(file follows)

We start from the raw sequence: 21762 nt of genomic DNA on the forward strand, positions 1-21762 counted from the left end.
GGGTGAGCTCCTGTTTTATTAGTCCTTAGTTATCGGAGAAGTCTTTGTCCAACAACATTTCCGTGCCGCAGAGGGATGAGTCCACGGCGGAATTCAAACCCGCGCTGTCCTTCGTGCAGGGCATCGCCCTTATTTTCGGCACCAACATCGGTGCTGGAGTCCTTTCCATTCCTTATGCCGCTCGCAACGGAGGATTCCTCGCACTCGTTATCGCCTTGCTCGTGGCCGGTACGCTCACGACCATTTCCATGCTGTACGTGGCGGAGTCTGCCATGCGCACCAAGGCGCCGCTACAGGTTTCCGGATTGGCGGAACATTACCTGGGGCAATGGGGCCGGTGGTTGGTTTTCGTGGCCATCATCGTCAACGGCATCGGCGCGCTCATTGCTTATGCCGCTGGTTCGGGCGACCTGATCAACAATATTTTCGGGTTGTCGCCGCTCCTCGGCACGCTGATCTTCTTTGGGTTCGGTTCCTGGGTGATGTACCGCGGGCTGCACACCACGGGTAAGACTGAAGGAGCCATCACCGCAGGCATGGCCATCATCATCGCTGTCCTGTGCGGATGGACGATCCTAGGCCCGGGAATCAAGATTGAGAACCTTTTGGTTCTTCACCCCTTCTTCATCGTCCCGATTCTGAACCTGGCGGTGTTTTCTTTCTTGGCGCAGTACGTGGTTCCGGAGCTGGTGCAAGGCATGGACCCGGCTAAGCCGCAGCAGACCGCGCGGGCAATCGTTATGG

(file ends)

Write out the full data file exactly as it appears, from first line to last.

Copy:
We start from the raw sequence: 21762 nt of genomic DNA on the forward strand, positions 1-21762 counted from the left end.
GGGTGAGCTCCTGTTTTATTAGTCCTTAGTTATCGGAGAAGTCTTTGTCCAACAACATTTCCGTGCCGCAGAGGGATGAGTCCACGGCGGAATTCAAACCCGCGCTGTCCTTCGTGCAGGGCATCGCCCTTATTTTCGGCACCAACATCGGTGCTGGAGTCCTTTCCATTCCTTATGCCGCTCGCAACGGAGGATTCCTCGCACTCGTTATCGCCTTGCTCGTGGCCGGTACGCTCACGACCATTTCCATGCTGTACGTGGCGGAGTCTGCCATGCGCACCAAGGCGCCGCTACAGGTTTCCGGATTGGCGGAACATTACCTGGGGCAATGGGGCCGGTGGTTGGTTTTCGTGGCCATCATCGTCAACGGCATCGGCGCGCTCATTGCTTATGCCGCTGGTTCGGGCGACCTGATCAACAATATTTTCGGGTTGTCGCCGCTCCTCGGCACGCTGATCTTCTTTGGGTTCGGTTCCTGGGTGATGTACCGCGGGCTGCACACCACGGGTAAGACTGAAGGAGCCATCACCGCAGGCATGGCCATCATCATCGCTGTCCTGTGCGGATGGACGATCCTAGGCCCGGGAATCAAGATTGAGAACCTTTTGGTTCTTCACCCCTTCTTCATCGTCCCGATTCTGAACCTGGCGGTGTTTTCTTTCTTGGCGCAGTACGTGGTTCCGGAGCTGGTGCAAGGCATGGACCCGGCTAAGCCGCAGCAGACCGCGCGGGCAATCGTTATGG